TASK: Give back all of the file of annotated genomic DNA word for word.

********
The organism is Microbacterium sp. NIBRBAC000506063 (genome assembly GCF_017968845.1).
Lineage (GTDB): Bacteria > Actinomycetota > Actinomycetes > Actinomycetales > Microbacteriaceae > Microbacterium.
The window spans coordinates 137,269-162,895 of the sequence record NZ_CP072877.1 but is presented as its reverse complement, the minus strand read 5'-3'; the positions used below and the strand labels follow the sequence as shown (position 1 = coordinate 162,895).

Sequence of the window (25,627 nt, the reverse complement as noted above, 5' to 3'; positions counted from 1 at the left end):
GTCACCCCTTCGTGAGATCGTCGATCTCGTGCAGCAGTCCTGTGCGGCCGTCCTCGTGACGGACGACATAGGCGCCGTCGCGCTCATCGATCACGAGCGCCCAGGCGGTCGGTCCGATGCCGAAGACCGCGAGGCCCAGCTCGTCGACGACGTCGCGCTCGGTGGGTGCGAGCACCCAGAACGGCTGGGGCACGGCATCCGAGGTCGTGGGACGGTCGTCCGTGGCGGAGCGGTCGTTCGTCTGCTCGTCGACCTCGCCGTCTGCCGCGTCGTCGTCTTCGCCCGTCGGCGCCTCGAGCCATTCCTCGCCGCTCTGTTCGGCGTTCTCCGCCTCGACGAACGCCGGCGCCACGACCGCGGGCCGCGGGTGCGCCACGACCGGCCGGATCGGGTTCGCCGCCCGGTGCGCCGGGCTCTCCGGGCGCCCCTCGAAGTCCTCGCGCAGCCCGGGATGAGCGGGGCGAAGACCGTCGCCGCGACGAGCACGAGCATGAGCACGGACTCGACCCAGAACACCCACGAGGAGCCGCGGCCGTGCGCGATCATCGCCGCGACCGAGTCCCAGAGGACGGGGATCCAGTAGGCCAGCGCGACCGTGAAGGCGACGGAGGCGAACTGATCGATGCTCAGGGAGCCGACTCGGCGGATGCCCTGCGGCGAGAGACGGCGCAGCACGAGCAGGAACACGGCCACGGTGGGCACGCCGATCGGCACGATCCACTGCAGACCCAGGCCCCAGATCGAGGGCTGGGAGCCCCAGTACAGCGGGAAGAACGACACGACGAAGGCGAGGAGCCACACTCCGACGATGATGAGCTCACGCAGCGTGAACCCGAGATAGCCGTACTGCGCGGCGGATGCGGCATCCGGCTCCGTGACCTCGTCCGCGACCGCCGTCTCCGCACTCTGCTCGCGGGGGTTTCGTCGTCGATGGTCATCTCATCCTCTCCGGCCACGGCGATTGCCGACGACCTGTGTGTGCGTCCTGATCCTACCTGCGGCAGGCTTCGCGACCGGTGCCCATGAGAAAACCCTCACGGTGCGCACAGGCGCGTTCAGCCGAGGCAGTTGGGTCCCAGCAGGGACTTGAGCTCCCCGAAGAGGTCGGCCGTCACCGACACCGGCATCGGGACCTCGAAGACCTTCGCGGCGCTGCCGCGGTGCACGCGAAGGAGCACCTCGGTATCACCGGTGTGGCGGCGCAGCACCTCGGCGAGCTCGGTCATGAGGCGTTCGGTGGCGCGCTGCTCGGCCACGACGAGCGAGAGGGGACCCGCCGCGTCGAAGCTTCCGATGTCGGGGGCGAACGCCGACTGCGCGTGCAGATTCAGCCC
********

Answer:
The organism is Microbacterium sp. NIBRBAC000506063 (genome assembly GCF_017968845.1).
Lineage (GTDB): Bacteria > Actinomycetota > Actinomycetes > Actinomycetales > Microbacteriaceae > Microbacterium.
The window spans coordinates 137,269-162,895 of the sequence record NZ_CP072877.1 but is presented as its reverse complement, the minus strand read 5'-3'; the positions used below and the strand labels follow the sequence as shown (position 1 = coordinate 162,895).

Sequence of the window (25,627 nt, the reverse complement as noted above, 5' to 3'; positions counted from 1 at the left end):
GTCACCCCTTCGTGAGATCGTCGATCTCGTGCAGCAGTCCTGTGCGGCCGTCCTCGTGACGGACGACATAGGCGCCGTCGCGCTCATCGATCACGAGCGCCCAGGCGGTCGGTCCGATGCCGAAGACCGCGAGGCCCAGCTCGTCGACGACGTCGCGCTCGGTGGGTGCGAGCACCCAGAACGGCTGGGGCACGGCATCCGAGGTCGTGGGACGGTCGTCCGTGGCGGAGCGGTCGTTCGTCTGCTCGTCGACCTCGCCGTCTGCCGCGTCGTCGTCTTCGCCCGTCGGCGCCTCGAGCCATTCCTCGCCGCTCTGTTCGGCGTTCTCCGCCTCGACGAACGCCGGCGCCACGACCGCGGGCCGCGGGTGCGCCACGACCGGCCGGATCGGGTTCGCCGCCCGGTGCGCCGGGCTCTCCGGGCGCCCCTCGAAGTCCTCGCGCAGCCCGGGATGAGCGGGGCGAAGACCGTCGCCGCGACGAGCACGAGCATGAGCACGGACTCGACCCAGAACACCCACGAGGAGCCGCGGCCGTGCGCGATCATCGCCGCGACCGAGTCCCAGAGGACGGGGATCCAGTAGGCCAGCGCGACCGTGAAGGCGACGGAGGCGAACTGATCGATGCTCAGGGAGCCGACTCGGCGGATGCCCTGCGGCGAGAGACGGCGCAGCACGAGCAGGAACACGGCCACGGTGGGCACGCCGATCGGCACGATCCACTGCAGACCCAGGCCCCAGATCGAGGGCTGGGAGCCCCAGTACAGCGGGAAGAACGACACGACGAAGGCGAGGAGCCACACTCCGACGATGATGAGCTCACGCAGCGTGAACCCGAGATAGCCGTACTGCGCGGCGGATGCGGCATCCGGCTCCGTGACCTCGTCCGCGACCGCCGTCTCCGCACTCTGCTCGCGGGGGTTTCGTCGTCGATGGTCATCTCATCCTCTCCGGCCACGGCGATTGCCGACGACCTGTGTGTGCGTCCTGATCCTACCTGCGGCAGGCTTCGCGACCGGTGCCCATGAGAAAACCCTCACGGTGCGCACAGGCGCGTTCAGCCGAGGCAGTTGGGTCCCAGCAGGGACTTGAGCTCCCCGAAGAGGTCGGCCGTCACCGACACCGGCATCGGGACCTCGAAGACCTTCGCGGCGCTGCCGCGGTGCACGCGAAGGAGCACCTCGGTATCACCGGTGTGGCGGCGCAGCACCTCGGCGAGCTCGGTCATGAGGCGTTCGGTGGCGCGCTGCTCGGCCACGACGAGCGAGAGGGGACCCGCCGCGTCGAAGCTTCCGATGTCGGGGGCGAACGCCGACTGCGCGTGCAGATTCAGCCC